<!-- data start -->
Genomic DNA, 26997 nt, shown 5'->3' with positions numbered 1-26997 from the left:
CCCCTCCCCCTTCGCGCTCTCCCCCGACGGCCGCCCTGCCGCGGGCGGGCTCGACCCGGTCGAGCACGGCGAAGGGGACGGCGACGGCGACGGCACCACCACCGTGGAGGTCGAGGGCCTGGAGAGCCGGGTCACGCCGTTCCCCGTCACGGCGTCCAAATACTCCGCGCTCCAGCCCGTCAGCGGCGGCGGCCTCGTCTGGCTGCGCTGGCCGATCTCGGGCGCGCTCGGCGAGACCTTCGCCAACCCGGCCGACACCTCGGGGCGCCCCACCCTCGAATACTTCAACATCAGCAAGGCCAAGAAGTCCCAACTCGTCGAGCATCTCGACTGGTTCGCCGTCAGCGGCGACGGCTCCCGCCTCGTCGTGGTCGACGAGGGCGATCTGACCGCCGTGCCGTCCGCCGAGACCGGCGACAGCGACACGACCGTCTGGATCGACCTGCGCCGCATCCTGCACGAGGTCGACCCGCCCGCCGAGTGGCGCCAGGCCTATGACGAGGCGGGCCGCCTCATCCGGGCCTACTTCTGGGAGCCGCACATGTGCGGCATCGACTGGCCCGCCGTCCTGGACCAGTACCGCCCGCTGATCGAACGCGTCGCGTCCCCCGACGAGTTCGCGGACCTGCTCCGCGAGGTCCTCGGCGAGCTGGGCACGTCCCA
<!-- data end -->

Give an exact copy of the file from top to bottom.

Genomic DNA, 26997 nt, shown 5'->3' with positions numbered 1-26997 from the left:
CCCCTCCCCCTTCGCGCTCTCCCCCGACGGCCGCCCTGCCGCGGGCGGGCTCGACCCGGTCGAGCACGGCGAAGGGGACGGCGACGGCGACGGCACCACCACCGTGGAGGTCGAGGGCCTGGAGAGCCGGGTCACGCCGTTCCCCGTCACGGCGTCCAAATACTCCGCGCTCCAGCCCGTCAGCGGCGGCGGCCTCGTCTGGCTGCGCTGGCCGATCTCGGGCGCGCTCGGCGAGACCTTCGCCAACCCGGCCGACACCTCGGGGCGCCCCACCCTCGAATACTTCAACATCAGCAAGGCCAAGAAGTCCCAACTCGTCGAGCATCTCGACTGGTTCGCCGTCAGCGGCGACGGCTCCCGCCTCGTCGTGGTCGACGAGGGCGATCTGACCGCCGTGCCGTCCGCCGAGACCGGCGACAGCGACACGACCGTCTGGATCGACCTGCGCCGCATCCTGCACGAGGTCGACCCGCCCGCCGAGTGGCGCCAGGCCTATGACGAGGCGGGCCGCCTCATCCGGGCCTACTTCTGGGAGCCGCACATGTGCGGCATCGACTGGCCCGCCGTCCTGGACCAGTACCGCCCGCTGATCGAACGCGTCGCGTCCCCCGACGAGTTCGCGGACCTGCTCCGCGAGGTCCTCGGCGAGCTGGGCACGTCCCA